The Rocscience International Conference 2021 Proceedings are now available. Read Now
 

Search Results

Gravity Field Stress

Use the Gravity Field Stress option if you wish to specify an initial in-situ stress field which varies linearly with depth from a specified elevation.

NOTE:

  • The Gravitational Field Stress option is only strictly applicable for horizontal excavations (i.e., Plunge = 0). If the excavation is more than a few degrees from horizontal, or is vertical, then you should NOT use the Gravitational option, because the field stresses will not be calculated correctly. In this case, use the Constant Field Stress option.
  • See the Field Stress topic for general information about using the Field Stress option in UnWedge.

The following parameters are required to define Gravitational Field Stress.

Ground Surface Elevation

The Ground Surface Elevation is the y-coordinate of the ground surface, and MUST correspond to the coordinates with which you have defined your Opening Section. For example:

  • If the uppermost vertex of the Opening Section boundary has a y-coordinate = 50 meters, and you want to define a Ground Surface which is 10 meters above this point, then enter a Ground Surface Elevation = 60 meters.

Remember, the Ground Surface Elevation is the y-coordinate of the ground surface. It is NOT the depth of the excavation from the surface.

NOTE: If a ground surface exists, the defined ground surface will be used and the Ground Surface Elevation input box will be disabled.

Trend of Major Horizontal Stress

For the Gravitational Field Stress option, one of the principal stress directions is always the VERTICAL direction.

The orientation of the other two principal stress directions, is then defined by specifying a Trend of Major Horizontal Stress.

NOTE: Because UnWedge uses a Complete Plane Strain formulation, this means that the principal stress orientations do not have to be aligned with the excavation axis. Although the excavation model is 2-dimensional, the defined Field Stress (and the stress analysis results) can be 3-dimensional.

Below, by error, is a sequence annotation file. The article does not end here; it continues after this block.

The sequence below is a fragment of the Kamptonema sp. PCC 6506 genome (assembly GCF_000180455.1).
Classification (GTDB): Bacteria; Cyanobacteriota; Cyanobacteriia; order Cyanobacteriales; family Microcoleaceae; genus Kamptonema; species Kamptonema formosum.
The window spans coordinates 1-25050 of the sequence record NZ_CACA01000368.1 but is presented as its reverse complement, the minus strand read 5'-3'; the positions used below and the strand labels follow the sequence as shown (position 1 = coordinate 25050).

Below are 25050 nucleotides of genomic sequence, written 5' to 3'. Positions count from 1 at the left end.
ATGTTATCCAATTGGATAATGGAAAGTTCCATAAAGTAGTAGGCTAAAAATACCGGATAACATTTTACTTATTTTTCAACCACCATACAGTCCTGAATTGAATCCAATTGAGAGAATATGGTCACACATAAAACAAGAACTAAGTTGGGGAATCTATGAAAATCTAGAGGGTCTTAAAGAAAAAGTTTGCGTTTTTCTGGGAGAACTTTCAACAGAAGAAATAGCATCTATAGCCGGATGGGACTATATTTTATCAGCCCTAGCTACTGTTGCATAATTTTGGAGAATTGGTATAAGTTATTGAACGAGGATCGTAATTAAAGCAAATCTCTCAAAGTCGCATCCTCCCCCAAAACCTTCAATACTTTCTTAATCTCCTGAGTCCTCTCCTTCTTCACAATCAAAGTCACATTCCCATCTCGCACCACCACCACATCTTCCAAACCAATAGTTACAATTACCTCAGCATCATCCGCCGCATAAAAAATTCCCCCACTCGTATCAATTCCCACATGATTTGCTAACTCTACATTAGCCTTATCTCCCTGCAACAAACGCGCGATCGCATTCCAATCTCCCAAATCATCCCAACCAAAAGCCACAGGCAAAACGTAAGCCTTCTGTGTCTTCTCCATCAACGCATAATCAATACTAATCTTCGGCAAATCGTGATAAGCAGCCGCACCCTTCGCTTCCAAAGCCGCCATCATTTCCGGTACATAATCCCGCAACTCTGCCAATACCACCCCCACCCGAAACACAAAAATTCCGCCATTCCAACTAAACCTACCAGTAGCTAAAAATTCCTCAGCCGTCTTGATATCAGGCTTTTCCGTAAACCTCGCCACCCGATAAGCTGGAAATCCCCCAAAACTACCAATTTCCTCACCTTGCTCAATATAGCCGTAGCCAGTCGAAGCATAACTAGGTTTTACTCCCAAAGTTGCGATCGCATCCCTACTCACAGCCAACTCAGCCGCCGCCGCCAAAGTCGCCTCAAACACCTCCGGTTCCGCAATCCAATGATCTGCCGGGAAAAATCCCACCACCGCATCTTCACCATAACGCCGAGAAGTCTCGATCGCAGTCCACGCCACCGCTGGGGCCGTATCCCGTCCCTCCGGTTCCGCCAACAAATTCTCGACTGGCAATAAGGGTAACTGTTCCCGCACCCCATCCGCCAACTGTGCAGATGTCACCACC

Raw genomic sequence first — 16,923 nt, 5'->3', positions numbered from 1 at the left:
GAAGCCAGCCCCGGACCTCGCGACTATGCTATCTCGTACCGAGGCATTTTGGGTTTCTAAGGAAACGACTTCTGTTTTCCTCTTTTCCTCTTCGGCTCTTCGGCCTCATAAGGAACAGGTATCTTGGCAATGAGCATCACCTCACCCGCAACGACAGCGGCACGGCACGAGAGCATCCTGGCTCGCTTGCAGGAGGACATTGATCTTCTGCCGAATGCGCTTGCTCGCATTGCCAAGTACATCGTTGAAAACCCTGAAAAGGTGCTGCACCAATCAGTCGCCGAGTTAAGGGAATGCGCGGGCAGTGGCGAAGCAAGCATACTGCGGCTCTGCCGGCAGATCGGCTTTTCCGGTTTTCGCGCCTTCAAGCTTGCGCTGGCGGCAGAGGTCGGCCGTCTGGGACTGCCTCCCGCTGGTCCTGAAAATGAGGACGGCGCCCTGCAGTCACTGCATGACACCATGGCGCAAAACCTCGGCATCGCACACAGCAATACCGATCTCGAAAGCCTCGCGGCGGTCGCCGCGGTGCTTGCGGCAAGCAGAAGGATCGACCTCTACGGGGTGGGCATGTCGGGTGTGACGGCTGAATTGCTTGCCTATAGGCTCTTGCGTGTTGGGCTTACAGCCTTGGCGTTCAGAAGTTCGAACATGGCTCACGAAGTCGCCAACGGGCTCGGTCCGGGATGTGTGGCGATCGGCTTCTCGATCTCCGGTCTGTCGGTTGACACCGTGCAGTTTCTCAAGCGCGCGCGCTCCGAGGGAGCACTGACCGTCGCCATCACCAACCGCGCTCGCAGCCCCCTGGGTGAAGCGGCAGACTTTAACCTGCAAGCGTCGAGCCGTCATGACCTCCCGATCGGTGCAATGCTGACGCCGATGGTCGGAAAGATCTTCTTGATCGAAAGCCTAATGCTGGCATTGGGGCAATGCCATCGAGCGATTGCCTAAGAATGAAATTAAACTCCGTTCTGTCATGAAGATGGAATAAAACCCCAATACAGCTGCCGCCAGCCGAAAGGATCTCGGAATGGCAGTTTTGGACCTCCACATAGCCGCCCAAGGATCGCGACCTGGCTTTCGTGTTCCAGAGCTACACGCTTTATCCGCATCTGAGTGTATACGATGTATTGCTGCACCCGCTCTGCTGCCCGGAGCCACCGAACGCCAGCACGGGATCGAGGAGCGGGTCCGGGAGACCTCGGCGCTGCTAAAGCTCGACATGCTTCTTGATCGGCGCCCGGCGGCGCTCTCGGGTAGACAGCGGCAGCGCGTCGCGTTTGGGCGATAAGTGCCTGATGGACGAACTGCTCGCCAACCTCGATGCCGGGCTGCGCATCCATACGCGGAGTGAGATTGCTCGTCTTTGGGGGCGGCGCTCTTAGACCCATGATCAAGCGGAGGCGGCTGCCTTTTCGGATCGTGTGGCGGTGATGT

Major and Minor Horizontal Stress Ratios

The magnitudes of the Major and Minor Horizontal principal stresses are specified as ratios of the Vertical Stress. The Vertical Stress is determined by the depth of a point from the Ground Surface Elevation, and the Unit Weight of the rock, as follows:

Ground Surface Elevation Equation

The Major Horizontal Stress Ratio is given by:

The Minor Horizontal Stress Ratio is given by:

Minor Horizontal Stress Ratio

These equations determine the magnitude of the in-situ principal stresses at any depth from the surface.

NOTE: The Vertical Stress is not necessarily the overall Major Principal Stress (e.g. if the Major Horizontal Stress ratio was greater than 1, then the Vertical Stress could be the Intermediate or Minor overall principal stress).

Account Icon - click here to log in or out of your account Shopping Cart icon Click here to search our site Click here to close Learning Tech Support Documentation Info Chevron Delete Back to Top View More" PDF File Calendar Location Language Fees Video Click here to visit Rocscience's LinkedIn page Click here to visit Rocscience's YouTube page Click here to visit Rocscience's Twitter page Click here to visit Rocscience's Facebook page Click here to visit Rocscience's Instagram page Bookmark Network Scroll down for more Checkmark Download Print Back to top Single User Multiple Users CPillar Dips EX3 RocFall RocPlane RocSupport RocTopple RS2 RS3 RSData RSPile Settle3 Slide2 Slide3 SWedge UnWedge Commercial License Education License Trial License Shop safe & secure Money-back guarantee